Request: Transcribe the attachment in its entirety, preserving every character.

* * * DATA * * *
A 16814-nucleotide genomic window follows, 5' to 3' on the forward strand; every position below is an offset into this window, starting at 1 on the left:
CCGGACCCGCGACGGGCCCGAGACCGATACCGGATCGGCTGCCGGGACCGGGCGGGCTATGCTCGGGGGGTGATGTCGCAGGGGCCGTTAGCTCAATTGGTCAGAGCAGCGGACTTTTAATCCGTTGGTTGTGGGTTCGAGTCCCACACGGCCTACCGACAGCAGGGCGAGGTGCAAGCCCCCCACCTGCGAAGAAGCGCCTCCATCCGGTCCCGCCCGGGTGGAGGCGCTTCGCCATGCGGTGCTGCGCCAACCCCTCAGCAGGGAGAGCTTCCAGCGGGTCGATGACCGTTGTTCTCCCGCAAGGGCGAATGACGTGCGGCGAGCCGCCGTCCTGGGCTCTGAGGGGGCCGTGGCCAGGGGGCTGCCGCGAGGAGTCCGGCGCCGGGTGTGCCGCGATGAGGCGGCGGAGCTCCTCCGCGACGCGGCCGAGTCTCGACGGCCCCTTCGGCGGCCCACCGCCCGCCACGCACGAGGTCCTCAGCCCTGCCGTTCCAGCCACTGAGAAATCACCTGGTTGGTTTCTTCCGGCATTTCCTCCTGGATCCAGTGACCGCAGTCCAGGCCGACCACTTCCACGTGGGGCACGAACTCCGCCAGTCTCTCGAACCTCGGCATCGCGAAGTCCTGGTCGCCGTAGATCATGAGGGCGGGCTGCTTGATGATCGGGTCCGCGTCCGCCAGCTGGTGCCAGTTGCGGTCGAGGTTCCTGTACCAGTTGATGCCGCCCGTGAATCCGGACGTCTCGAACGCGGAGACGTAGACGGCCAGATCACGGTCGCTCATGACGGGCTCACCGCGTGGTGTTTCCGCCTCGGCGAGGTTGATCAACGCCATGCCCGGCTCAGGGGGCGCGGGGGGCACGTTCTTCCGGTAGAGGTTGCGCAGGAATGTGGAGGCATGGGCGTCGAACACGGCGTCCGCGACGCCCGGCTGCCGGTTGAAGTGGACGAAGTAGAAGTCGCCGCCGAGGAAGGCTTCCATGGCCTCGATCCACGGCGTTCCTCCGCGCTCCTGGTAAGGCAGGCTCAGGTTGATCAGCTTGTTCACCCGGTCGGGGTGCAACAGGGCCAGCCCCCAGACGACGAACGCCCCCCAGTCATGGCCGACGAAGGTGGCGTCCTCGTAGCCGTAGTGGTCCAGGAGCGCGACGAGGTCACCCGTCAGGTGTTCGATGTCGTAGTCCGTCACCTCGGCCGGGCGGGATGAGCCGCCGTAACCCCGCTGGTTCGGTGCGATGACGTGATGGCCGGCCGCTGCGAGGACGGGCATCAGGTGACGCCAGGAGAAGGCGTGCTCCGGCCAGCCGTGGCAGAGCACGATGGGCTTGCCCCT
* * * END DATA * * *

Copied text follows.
A 16814-nucleotide genomic window follows, 5' to 3' on the forward strand; every position below is an offset into this window, starting at 1 on the left:
CCGGACCCGCGACGGGCCCGAGACCGATACCGGATCGGCTGCCGGGACCGGGCGGGCTATGCTCGGGGGGTGATGTCGCAGGGGCCGTTAGCTCAATTGGTCAGAGCAGCGGACTTTTAATCCGTTGGTTGTGGGTTCGAGTCCCACACGGCCTACCGACAGCAGGGCGAGGTGCAAGCCCCCCACCTGCGAAGAAGCGCCTCCATCCGGTCCCGCCCGGGTGGAGGCGCTTCGCCATGCGGTGCTGCGCCAACCCCTCAGCAGGGAGAGCTTCCAGCGGGTCGATGACCGTTGTTCTCCCGCAAGGGCGAATGACGTGCGGCGAGCCGCCGTCCTGGGCTCTGAGGGGGCCGTGGCCAGGGGGCTGCCGCGAGGAGTCCGGCGCCGGGTGTGCCGCGATGAGGCGGCGGAGCTCCTCCGCGACGCGGCCGAGTCTCGACGGCCCCTTCGGCGGCCCACCGCCCGCCACGCACGAGGTCCTCAGCCCTGCCGTTCCAGCCACTGAGAAATCACCTGGTTGGTTTCTTCCGGCATTTCCTCCTGGATCCAGTGACCGCAGTCCAGGCCGACCACTTCCACGTGGGGCACGAACTCCGCCAGTCTCTCGAACCTCGGCATCGCGAAGTCCTGGTCGCCGTAGATCATGAGGGCGGGCTGCTTGATGATCGGGTCCGCGTCCGCCAGCTGGTGCCAGTTGCGGTCGAGGTTCCTGTACCAGTTGATGCCGCCCGTGAATCCGGACGTCTCGAACGCGGAGACGTAGACGGCCAGATCACGGTCGCTCATGACGGGCTCACCGCGTGGTGTTTCCGCCTCGGCGAGGTTGATCAACGCCATGCCCGGCTCAGGGGGCGCGGGGGGCACGTTCTTCCGGTAGAGGTTGCGCAGGAATGTGGAGGCATGGGCGTCGAACACGGCGTCCGCGACGCCCGGCTGCCGGTTGAAGTGGACGAAGTAGAAGTCGCCGCCGAGGAAGGCTTCCATGGCCTCGATCCACGGCGTTCCTCCGCGCTCCTGGTAAGGCAGGCTCAGGTTGATCAGCTTGTTCACCCGGTCGGGGTGCAACAGGGCCAGCCCCCAGACGACGAACGCCCCCCAGTCATGGCCGACGAAGGTGGCGTCCTCGTAGCCGTAGTGGTCCAGGAGCGCGACGAGGTCACCCGTCAGGTGTTCGATGTCGTAGTCCGTCACCTCGGCCGGGCGGGATGAGCCGCCGTAACCCCGCTGGTTCGGTGCGATGACGTGATGGCCGGCCGCTGCGAGGACGGGCATCAGGTGACGCCAGGAGAAGGCGTGCTCCGGCCAGCCGTGGCAGAGCACGATGGGCTTGCCCCT